Thursday, March 06, 2008

Pew Center on States lauds Texas' 2007 probation reforms

The Pew Center on States had nice things to say about Texas' prison and probation reforms from 2007, citing them as the main reason for the state's high score on it's state report card:

As last year's budget deliberations began, Texas was looking at a 17,000-bed shortage of prison space over the next five years. To deal with that problem, the Department of Criminal Justice submitted a $520 million proposal for three new prisons, as well as modest support for drug treatment in order to cut down on recidivism.

But the legislature, bolstered by a report from the Sunset Advisory Commission — a legislative entity that assesses the effectiveness and efficiency of Texas' agencies — crafted an alternative plan to invest more funds in programs with a track record of reducing recidivism. This biennium, those efforts are getting $240 million. Current projections for prison population show zero growth over the next five years.

Is this kind of work now part of the state's permanent governmental culture — impervious to changes in leadership? That's hard to know. But the state's budget process leaves legislators with the tools they need to focus on performance.
The Houston Chronicle in its coverage honed in particularly on Texas' low per capita spending as an example of the state's efficiency, but that could also be because the state underspends on education, drug and alcohol treatment, indigent mental health care, and other critical services that caused the prison overcrowding crisis in the first place.
The Texas state government spends less money per resident than any other state in the country, according to a new survey that also ranks Texas as the fourth best-run state in the nation.

Texas spent $3,638 per year for each person in the state, according to the report — less than one-third the amount of top spender Alaska's $12,833. While the Lone Star State budget ranked third in the country, Texas spent about half as much per resident as the states ahead of it, California and New York.

The report card from the Pew Center on the States, released Monday, gave Texas an overall grade of B+ for quality of governance, improving upon its grade of B from its last report card in 2005. The state scored highest for its innovative uses of technology.

Only Utah, Virginia and Washington state received better grades from Pew's Government Performance project. Texas finished in a five-way tie for fourth place in the study.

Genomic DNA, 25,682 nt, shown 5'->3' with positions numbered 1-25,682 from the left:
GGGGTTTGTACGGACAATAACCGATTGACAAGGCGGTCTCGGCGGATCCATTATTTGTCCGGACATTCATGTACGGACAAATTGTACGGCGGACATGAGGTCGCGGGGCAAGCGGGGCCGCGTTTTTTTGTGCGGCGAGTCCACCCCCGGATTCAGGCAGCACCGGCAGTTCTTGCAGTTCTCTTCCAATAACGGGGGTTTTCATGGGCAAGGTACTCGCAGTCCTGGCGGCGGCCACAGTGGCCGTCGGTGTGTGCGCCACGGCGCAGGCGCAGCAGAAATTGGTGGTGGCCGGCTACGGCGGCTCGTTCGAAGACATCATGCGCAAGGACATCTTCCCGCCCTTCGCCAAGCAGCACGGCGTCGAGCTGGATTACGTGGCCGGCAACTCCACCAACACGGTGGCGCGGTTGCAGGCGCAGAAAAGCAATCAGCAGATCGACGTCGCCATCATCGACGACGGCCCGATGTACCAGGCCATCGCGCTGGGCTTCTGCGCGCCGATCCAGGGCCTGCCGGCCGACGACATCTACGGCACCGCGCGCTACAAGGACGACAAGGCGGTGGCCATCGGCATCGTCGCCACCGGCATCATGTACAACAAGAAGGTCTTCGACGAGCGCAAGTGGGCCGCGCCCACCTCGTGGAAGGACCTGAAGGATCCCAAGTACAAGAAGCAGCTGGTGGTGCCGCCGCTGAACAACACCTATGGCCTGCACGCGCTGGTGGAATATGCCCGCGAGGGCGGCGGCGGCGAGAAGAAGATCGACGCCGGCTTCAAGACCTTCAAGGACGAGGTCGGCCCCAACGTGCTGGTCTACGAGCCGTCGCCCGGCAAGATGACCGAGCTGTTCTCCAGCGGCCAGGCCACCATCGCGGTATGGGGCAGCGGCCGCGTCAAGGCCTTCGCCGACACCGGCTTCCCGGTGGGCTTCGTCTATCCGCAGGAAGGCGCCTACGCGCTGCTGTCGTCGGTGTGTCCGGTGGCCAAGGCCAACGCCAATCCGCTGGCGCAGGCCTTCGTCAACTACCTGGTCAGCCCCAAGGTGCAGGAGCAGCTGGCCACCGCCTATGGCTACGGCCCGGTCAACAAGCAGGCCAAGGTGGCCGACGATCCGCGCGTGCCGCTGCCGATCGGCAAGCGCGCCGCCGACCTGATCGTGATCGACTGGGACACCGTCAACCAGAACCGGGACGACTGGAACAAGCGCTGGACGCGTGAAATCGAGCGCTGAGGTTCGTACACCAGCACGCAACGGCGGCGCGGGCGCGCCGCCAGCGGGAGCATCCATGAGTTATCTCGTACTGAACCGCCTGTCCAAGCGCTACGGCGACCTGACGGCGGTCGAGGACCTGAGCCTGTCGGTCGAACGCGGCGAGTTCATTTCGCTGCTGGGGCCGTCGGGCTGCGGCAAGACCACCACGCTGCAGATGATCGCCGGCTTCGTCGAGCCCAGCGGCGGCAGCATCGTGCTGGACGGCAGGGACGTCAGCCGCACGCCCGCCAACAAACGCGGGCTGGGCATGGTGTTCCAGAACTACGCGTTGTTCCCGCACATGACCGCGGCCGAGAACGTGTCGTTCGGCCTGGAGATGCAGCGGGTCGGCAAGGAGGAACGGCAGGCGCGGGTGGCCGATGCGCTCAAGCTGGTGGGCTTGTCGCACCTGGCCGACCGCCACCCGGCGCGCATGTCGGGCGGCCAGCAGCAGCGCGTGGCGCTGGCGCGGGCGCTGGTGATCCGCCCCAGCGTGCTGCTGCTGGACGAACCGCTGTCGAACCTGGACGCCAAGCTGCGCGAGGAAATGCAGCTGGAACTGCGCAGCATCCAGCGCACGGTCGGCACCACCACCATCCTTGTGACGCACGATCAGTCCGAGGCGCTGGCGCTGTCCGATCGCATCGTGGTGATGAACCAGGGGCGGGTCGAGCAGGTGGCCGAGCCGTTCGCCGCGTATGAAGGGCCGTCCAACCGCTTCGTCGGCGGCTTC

Despite the state's positive scores, the report had little good to say about Gov. Rick Perry, concluding that legislators succeeded despite Perry's "distaste for performance budgeting."

Perry spokesman Robert Black dismissed the criticism and noted that recent Texas prison system reforms lauded in the study were initially championed by the governor in his State of the State address.

"Initially championed" is a little strong to describe the Governor's actual role in this process. The main credit Rick Perry deserves is for not vetoing the legislation the way he did a nearly identical bill in 2005 (see a discussion of some of that history in this post).

Here's the home page for Pew's Grading the States project.


Anonymous said...

I'd like to view this report as favorable for Texas but.......

If Texas is in a five way tie for #4, the other 42 States must really be a mess!

No one should be patting themselves on the back. There is a lot of improvement needed.

Anonymous said...

I am also at a loss for this "favorable" rating.... fuzzy math?? It seems that the gap between what Texas shows on paper i.e. reform, programs, rehab, education and the actual functioning programs available is huge. I am not a budget analyst, but I do the lack of services and they are glaring. Don't let this glossy picture stop the improvements that need to be made.

Anonymous said...

California under went massive sentencing reforms that were far more progressive than the what passed in Texas last year. And the system is still over crowded by 60,000+. I seriously doubt the supposed reforms will merit anything in Texas. It will fail miserable here too.